I stare at the General Mills building as the light fades. The missing punctuation bothers me, but I get it. Who could reach an apostrophe at two hundred feet? Who would jump on someone else’s shoulders to add the punctuation in some off chance that months from now some English teacher sits with a friend at the Alley Kat and is put out by the omission? Of course, the patrolling Johnson City Police would not let them fix it now anyway, even if they wanted to, even if some grammatically proper member of their tribe should notice it today and want to fix it, or read this essay and want to—someone not even related to the original graffiti team.

Then it comes to me: it should be me! I should be the one up there on the towers, grammatically perfecting the General Mills building, adding to the original message in my own way. How hard would it be, I speculate, to find enough black paint at this hour, and brushes, ladders, for a simple apostrophe? Surely, the dean at my college would bail me out were I to get caught in such an endeavor; I’d say “I’m not a vandal, I’m simply an interested grammarian.” He would give me his best Dean’s look, and shake his head, and give me his signature advice: “No good deed goes unpunished.”

It’s getting dark. I sigh. The best I can do for them is to fix it in print, here, right now, in this essay:


Yeah, it’s true. We are. And meanwhile? Let’s enjoy it. A blue pick-up truck clatters by, a black dog in the back smiling contentedly for all the world to see.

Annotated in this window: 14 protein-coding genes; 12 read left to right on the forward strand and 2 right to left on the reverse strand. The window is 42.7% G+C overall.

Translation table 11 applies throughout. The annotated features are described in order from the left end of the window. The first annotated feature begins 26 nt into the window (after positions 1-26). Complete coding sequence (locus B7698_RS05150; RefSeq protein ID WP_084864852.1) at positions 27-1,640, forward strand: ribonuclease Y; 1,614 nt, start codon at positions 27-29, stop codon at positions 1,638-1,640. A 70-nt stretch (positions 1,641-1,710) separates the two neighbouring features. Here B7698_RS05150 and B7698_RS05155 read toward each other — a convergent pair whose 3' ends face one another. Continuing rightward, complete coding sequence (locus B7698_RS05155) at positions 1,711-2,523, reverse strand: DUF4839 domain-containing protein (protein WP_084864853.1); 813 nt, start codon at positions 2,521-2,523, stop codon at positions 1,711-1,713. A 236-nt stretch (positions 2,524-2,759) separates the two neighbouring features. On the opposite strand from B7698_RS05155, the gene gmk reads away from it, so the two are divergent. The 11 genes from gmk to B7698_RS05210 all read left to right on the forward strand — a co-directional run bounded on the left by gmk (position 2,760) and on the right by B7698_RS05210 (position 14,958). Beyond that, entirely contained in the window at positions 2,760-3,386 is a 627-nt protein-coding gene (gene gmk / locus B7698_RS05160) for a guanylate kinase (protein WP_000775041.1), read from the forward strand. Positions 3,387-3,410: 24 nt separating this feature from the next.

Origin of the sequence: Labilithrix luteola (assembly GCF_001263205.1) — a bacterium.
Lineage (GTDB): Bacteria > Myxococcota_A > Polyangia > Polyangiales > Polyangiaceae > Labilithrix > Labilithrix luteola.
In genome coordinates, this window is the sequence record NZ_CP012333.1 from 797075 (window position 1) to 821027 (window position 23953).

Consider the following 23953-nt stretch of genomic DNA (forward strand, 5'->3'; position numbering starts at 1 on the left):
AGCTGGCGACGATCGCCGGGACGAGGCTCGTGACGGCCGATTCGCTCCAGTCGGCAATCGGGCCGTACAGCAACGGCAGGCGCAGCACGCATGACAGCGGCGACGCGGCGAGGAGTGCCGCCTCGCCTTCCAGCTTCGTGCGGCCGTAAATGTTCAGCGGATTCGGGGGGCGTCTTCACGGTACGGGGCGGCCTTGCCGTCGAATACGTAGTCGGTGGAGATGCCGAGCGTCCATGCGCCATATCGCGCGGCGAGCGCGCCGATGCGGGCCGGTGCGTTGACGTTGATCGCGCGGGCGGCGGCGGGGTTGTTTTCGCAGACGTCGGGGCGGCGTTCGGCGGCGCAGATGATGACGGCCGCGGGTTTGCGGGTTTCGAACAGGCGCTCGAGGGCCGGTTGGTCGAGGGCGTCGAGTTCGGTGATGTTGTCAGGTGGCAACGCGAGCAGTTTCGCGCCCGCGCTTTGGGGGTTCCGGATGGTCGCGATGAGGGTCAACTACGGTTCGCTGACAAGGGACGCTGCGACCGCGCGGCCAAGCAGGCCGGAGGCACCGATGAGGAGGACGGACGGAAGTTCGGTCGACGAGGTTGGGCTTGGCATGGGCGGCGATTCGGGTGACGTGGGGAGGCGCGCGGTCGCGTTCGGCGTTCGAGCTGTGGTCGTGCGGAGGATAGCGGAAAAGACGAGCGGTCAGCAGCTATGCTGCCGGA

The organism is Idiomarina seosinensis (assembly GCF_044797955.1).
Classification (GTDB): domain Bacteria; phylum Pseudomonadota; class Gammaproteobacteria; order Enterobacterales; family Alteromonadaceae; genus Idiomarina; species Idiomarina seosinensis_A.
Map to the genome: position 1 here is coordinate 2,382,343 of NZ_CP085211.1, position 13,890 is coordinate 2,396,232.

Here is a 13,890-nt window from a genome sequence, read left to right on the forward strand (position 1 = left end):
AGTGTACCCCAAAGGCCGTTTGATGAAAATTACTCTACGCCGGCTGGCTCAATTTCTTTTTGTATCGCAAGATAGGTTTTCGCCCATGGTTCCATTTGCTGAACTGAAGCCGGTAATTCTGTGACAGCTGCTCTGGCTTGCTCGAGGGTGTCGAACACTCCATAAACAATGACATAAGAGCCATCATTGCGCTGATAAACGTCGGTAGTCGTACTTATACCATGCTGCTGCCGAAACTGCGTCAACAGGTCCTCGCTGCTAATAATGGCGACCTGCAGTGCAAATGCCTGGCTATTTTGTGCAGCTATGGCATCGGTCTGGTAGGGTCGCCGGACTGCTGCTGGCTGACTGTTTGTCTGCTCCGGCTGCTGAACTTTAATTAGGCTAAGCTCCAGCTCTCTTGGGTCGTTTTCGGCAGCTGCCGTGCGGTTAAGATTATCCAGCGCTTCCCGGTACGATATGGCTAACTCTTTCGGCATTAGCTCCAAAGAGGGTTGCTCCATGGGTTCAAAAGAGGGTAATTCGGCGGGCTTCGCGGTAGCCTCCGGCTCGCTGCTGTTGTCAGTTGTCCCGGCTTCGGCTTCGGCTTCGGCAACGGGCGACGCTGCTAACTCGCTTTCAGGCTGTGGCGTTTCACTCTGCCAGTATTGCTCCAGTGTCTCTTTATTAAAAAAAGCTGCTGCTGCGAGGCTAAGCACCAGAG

Postscript 1: October 31, 2011

I had come to think of the General Mills building as part of my life experience here in Tennessee, so when they (the anonymous public serving ‘they’) painted over “WERE ALL GONNA DIE” sometime in late summer, I was crestfallen. The worst part was the lack of public announcement: I simply happened to be driving down Walnut Street and glanced up to see the emptiness. I asked my friends if they’d noticed this change, but my friends (who have started looking at me a little sideways) said they hadn’t.

Then it happened: This week on my way to the Acoustic Coffee House Laundry, I looked up to see a new signboard in the bright October sky, the words “Declare Independence” only with everything except the “ARE” vaguely whitewashed over:

Decl ARE Independence

There it is, right where my “WERE ALL GONNA DIE” used to be! I wonder if the two building signs are related, if the fact that we’re all going to die somehow creates a stronger desire to declare independence, and if so, from whom, from what? Next, I imagine the so-called vandals are declaring their independence from those who assert the “unpainted” state of the building scheduled for demolition. They’re independent and so they again make their voices heard.

Perhaps it is another group entirely, one inspired by the first. At any rate, my East Tennessee world feels right again. This place where the mountain men held off the tried and tested British forces ought to be a place where people also ascend into the sky and communicate  their messages, and where sitting outside the Alley Kat or driving to the laundry gives us reason to suspect we are not alone in this.

Postscript 2: March 17, 2013

It is St. Patrick’s Day and the “ARE” of DeclARE Independence has been painted white and then repainted red/black a dozen times in the last year or so.  I long to paint it green today.